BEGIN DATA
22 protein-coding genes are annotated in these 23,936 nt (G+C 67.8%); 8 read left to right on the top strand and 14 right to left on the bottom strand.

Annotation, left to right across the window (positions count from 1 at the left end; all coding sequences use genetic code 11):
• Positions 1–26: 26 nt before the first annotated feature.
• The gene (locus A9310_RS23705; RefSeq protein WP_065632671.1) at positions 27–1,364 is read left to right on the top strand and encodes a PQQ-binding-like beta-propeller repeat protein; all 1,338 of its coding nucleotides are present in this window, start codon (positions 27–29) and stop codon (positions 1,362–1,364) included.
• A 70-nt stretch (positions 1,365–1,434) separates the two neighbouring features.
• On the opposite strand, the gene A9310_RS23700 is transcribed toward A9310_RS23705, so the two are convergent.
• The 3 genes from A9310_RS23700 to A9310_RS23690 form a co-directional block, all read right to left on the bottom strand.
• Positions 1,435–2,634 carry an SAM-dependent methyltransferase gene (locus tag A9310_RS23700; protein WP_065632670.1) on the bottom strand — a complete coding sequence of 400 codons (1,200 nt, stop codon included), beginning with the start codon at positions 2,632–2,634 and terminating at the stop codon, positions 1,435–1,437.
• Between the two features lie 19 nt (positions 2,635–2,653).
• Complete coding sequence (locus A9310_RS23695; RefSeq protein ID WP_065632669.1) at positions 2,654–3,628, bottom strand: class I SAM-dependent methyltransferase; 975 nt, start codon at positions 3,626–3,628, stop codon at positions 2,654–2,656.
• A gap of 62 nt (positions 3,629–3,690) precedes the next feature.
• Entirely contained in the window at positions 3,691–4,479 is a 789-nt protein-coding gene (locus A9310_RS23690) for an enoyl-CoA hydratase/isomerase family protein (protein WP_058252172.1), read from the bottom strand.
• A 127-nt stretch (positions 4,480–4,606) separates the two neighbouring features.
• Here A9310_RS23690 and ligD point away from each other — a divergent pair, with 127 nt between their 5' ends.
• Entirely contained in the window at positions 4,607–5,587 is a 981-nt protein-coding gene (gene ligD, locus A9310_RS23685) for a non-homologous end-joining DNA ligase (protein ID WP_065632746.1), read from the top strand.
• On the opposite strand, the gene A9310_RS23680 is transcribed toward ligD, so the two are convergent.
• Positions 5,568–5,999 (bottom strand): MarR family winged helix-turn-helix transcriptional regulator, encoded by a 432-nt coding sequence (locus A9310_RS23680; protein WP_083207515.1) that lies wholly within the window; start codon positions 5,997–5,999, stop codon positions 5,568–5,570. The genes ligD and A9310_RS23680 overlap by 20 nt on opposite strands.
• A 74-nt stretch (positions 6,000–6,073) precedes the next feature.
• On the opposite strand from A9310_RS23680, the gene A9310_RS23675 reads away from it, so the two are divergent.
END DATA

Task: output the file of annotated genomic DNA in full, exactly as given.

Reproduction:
22 protein-coding genes are annotated in these 23,936 nt (G+C 67.8%); 8 read left to right on the top strand and 14 right to left on the bottom strand.

Annotation, left to right across the window (positions count from 1 at the left end; all coding sequences use genetic code 11):
• Positions 1–26: 26 nt before the first annotated feature.
• The gene (locus A9310_RS23705; RefSeq protein WP_065632671.1) at positions 27–1,364 is read left to right on the top strand and encodes a PQQ-binding-like beta-propeller repeat protein; all 1,338 of its coding nucleotides are present in this window, start codon (positions 27–29) and stop codon (positions 1,362–1,364) included.
• A 70-nt stretch (positions 1,365–1,434) separates the two neighbouring features.
• On the opposite strand, the gene A9310_RS23700 is transcribed toward A9310_RS23705, so the two are convergent.
• The 3 genes from A9310_RS23700 to A9310_RS23690 form a co-directional block, all read right to left on the bottom strand.
• Positions 1,435–2,634 carry an SAM-dependent methyltransferase gene (locus tag A9310_RS23700; protein WP_065632670.1) on the bottom strand — a complete coding sequence of 400 codons (1,200 nt, stop codon included), beginning with the start codon at positions 2,632–2,634 and terminating at the stop codon, positions 1,435–1,437.
• Between the two features lie 19 nt (positions 2,635–2,653).
• Complete coding sequence (locus A9310_RS23695; RefSeq protein ID WP_065632669.1) at positions 2,654–3,628, bottom strand: class I SAM-dependent methyltransferase; 975 nt, start codon at positions 3,626–3,628, stop codon at positions 2,654–2,656.
• A gap of 62 nt (positions 3,629–3,690) precedes the next feature.
• Entirely contained in the window at positions 3,691–4,479 is a 789-nt protein-coding gene (locus A9310_RS23690) for an enoyl-CoA hydratase/isomerase family protein (protein WP_058252172.1), read from the bottom strand.
• A 127-nt stretch (positions 4,480–4,606) separates the two neighbouring features.
• Here A9310_RS23690 and ligD point away from each other — a divergent pair, with 127 nt between their 5' ends.
• Entirely contained in the window at positions 4,607–5,587 is a 981-nt protein-coding gene (gene ligD, locus A9310_RS23685) for a non-homologous end-joining DNA ligase (protein ID WP_065632746.1), read from the top strand.
• On the opposite strand, the gene A9310_RS23680 is transcribed toward ligD, so the two are convergent.
• Positions 5,568–5,999 (bottom strand): MarR family winged helix-turn-helix transcriptional regulator, encoded by a 432-nt coding sequence (locus A9310_RS23680; protein WP_083207515.1) that lies wholly within the window; start codon positions 5,997–5,999, stop codon positions 5,568–5,570. The genes ligD and A9310_RS23680 overlap by 20 nt on opposite strands.
• A 74-nt stretch (positions 6,000–6,073) precedes the next feature.
• On the opposite strand from A9310_RS23680, the gene A9310_RS23675 reads away from it, so the two are divergent.